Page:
Miss Estelle Lutrell: an exhibit about UA Library History

1905-1920s: Estelle and the University of Arizona Library's Early Years

Old Main circa 1891
Old Main circa 1891.

Classes began at the University of Arizona October 1, 1891, in an unfinished building now affectionately known as “Old Main.”  The only other buildings on campus at that time were the “Pump and Engine” house and a “Horticulturalist’s Cottage.”

Howard Judson Hall
Howard Judson Hall.

Howard Judson Hall, one of the six original faculty members, had been hired to head up the “Preparatory Department” and to teach English.  He was also officially given the title of Librarian, but he also had a full schedule of classroom teaching and was not a full-time librarian. By 1893, however, there were about 700 bound volumes, and the “supervised reading room” was open six hours daily for students. By 1902 the collection had about 6000 volumes and 70 periodicals. Old Main could not serve much longer as a home for the Library.  Hall campaigned for more money and a separate building.  A professional opportunity found Professor Hall leaving Tucson in 1904 to take a life-long position in Stanford University’s English Department.

Enter Estelle Lutrell.

When Estelle arrived in Tucson in 1904, Old Main was still the hub of campus activity and the library was located in the basement. Upon seeing the library for the first time, Estelle beheld a disorganized collection of books and newspapers placed wherever they could fit on the shelves. (See quote from Estelle accompanying Old Main's Original Library photo ). Estelle immediately began a major reorganization campaign to find a way to house the University’s growing book collection and she contributed to the final planning of a Library and Museum Building (now called “Douglass”), that was being constructed.

Old Main's Original Library
Old Main's Original Library.
New Library & Museum Bldg., 1905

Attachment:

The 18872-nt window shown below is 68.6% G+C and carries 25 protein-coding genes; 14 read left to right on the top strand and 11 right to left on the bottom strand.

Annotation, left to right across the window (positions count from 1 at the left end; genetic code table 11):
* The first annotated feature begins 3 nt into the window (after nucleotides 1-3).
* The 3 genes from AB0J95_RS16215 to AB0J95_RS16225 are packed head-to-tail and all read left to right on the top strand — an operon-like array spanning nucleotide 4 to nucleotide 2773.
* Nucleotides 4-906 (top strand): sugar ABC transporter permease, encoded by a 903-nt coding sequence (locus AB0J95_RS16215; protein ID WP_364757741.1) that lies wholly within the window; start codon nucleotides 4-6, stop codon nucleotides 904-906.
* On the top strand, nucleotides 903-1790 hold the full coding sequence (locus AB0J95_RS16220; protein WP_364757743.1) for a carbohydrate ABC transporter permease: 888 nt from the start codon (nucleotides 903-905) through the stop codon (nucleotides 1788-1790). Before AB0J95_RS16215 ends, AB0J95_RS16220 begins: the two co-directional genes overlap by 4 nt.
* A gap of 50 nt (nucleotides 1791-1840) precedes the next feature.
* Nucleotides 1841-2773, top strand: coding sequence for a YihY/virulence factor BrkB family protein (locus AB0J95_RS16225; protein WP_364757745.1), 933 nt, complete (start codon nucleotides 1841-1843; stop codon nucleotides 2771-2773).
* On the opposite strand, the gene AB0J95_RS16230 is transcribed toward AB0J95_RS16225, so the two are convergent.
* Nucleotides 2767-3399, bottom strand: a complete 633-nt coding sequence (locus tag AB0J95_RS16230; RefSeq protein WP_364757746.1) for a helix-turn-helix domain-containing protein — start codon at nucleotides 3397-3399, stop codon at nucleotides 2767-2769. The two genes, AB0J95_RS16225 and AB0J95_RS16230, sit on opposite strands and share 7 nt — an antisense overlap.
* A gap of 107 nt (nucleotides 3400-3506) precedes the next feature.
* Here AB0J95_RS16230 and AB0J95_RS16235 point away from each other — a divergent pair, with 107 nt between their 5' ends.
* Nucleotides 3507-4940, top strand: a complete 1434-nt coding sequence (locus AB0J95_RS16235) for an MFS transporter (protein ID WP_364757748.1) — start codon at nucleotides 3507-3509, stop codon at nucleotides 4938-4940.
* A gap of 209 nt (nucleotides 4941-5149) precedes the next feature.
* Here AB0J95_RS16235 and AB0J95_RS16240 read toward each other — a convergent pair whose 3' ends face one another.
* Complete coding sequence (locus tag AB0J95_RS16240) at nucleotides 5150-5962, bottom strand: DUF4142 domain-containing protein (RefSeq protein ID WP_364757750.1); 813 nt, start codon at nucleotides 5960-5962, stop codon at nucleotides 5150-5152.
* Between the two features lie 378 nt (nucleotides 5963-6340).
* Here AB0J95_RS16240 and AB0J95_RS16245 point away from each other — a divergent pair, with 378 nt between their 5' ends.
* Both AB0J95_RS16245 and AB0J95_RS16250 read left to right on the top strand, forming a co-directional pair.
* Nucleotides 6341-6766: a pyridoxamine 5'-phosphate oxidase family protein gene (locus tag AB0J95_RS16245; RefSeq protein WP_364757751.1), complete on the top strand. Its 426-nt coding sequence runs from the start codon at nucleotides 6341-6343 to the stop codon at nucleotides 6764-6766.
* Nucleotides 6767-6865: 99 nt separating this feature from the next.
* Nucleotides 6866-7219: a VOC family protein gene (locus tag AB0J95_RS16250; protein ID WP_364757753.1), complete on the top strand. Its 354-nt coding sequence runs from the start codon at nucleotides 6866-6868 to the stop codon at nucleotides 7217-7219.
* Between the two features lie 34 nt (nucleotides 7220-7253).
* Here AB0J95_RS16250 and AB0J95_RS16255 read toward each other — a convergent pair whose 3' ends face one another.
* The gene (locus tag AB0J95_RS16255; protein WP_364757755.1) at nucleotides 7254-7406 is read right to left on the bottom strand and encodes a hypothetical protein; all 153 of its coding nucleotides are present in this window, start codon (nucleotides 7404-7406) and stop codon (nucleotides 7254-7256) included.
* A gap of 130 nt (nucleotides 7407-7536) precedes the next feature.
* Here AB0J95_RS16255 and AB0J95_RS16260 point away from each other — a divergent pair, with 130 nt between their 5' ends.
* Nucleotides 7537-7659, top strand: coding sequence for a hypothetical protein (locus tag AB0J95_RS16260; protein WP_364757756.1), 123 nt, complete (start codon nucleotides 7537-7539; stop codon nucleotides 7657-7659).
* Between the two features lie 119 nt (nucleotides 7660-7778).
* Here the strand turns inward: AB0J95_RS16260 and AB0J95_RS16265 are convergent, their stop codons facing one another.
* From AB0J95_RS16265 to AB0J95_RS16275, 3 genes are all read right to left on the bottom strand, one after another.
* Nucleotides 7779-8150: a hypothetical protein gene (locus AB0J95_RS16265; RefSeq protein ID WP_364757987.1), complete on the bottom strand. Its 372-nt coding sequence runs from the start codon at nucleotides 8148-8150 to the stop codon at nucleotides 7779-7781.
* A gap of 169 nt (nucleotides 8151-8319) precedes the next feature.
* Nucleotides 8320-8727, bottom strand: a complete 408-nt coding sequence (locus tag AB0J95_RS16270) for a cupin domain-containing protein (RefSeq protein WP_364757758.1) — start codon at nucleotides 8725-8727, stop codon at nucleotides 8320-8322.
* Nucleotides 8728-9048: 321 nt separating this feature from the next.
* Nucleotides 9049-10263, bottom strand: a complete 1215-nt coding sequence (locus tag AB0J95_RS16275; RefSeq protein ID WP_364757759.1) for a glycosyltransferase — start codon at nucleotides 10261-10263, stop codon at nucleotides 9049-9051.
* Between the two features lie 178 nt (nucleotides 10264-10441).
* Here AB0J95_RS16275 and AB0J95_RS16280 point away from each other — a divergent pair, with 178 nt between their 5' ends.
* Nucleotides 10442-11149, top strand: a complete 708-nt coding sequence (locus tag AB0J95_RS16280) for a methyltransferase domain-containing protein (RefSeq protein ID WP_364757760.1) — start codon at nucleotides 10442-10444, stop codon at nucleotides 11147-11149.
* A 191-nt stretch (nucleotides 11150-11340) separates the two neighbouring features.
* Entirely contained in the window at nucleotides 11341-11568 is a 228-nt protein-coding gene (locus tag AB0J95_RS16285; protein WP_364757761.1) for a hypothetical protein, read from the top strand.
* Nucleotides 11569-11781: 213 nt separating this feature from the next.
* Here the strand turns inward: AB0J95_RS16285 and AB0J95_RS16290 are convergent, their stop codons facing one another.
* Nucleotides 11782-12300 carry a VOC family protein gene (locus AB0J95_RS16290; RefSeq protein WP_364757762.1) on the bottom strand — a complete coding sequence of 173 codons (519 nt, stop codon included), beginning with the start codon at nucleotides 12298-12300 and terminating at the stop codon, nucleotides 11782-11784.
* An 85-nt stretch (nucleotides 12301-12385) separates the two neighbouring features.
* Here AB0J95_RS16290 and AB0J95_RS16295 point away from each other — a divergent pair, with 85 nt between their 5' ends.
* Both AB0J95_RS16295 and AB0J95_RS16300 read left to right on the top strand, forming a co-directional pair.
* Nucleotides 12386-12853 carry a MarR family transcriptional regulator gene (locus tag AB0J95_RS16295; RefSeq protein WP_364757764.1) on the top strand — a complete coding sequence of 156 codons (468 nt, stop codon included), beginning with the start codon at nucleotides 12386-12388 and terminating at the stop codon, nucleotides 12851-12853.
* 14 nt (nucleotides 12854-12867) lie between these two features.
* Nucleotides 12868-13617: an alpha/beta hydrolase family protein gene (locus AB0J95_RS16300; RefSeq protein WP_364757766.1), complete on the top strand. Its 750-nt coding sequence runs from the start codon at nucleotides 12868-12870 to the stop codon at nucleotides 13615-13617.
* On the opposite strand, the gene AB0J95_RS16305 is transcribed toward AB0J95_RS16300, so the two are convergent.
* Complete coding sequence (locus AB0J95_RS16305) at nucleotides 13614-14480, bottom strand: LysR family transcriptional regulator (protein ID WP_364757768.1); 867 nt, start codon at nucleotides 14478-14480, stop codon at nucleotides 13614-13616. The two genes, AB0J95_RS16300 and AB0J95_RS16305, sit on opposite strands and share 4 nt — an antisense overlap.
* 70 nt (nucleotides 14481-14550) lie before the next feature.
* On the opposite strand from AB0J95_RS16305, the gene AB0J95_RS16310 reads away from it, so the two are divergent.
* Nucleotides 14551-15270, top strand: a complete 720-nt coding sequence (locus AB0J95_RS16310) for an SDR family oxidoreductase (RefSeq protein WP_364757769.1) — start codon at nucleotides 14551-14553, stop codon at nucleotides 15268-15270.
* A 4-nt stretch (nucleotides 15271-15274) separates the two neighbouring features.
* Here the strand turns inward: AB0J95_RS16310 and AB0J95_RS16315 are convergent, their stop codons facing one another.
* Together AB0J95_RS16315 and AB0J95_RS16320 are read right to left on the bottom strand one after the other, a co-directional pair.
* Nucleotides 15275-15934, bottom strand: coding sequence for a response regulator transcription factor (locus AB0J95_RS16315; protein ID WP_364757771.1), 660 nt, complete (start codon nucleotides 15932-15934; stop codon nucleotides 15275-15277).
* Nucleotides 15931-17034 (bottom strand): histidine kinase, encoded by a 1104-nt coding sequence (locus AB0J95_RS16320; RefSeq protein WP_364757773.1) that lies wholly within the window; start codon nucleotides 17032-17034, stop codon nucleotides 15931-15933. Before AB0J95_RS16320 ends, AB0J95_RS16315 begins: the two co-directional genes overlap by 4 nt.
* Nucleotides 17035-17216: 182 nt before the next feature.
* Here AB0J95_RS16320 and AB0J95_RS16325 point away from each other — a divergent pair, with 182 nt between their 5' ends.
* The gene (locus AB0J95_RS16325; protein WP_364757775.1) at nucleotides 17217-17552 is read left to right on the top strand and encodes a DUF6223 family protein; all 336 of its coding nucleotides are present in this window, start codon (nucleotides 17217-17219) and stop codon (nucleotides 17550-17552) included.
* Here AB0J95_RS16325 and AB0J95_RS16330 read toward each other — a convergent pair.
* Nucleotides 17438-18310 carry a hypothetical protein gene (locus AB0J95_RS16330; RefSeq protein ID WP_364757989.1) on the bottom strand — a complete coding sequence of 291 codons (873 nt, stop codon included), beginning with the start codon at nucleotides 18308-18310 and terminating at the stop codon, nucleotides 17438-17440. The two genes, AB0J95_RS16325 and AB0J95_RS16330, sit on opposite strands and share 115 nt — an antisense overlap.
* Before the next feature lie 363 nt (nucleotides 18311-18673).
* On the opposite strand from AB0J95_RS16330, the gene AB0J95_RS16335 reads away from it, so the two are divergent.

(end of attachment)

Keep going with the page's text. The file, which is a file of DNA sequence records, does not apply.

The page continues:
New Library and Museum Bldg., 1905.

Estelle came to the UA Library with a degree in English and modern languages from the University of Chicago, hired as a librarian and instructor in English by President Frank Yale Adams. With a new library facility already planned and started, she could focus her much needed energies on its development.

The new Library and Museum Building, completed in October 1904 by the firm of Rosewell and Graf, was architecturally designed by Rossell, Muran, and Garden of St. Louis. The Library was located on the second floor in a handsome, functional, and spacious room, credted to “serve all needs for all times to come” upon its opening. Soon, though, even this new facility would become inefficient and cramped. The University was growing at a steady pace, and the size of the Library collection did too.

1905 Reading Room
1905 Reading Room.

The 1910s witnessed dramatic changes and expansion of the University. President Rufus Bernard von KleinSmid strived to make the University of Arizona competitive with the other institutions in the United States, and worked closely with the many departments of the University to meet their demands. By the end of the decade it was evident that the 1905 Library was completely outmoded as different sections had to be relocated to other buildings on campus. At Estelle’s recommendation, President von KleinSmid initiated plans for a larger and more sufficient University Library. However, other buildings were needed too and dormitories, a Science Hall, the Agriculture Building, Mines and Engineering, Steward Observatory and Mechanic Arts labs would be built before the Library Building could become reality. Ground breaking for a building for the Library finally took place in January 1924.

1918 Coffee Club
1918 Coffee Club.

In the meantime, Lutrell was also conducting research into the status of Arizona libraries in general and taking steps towards the creation of a statewide library association.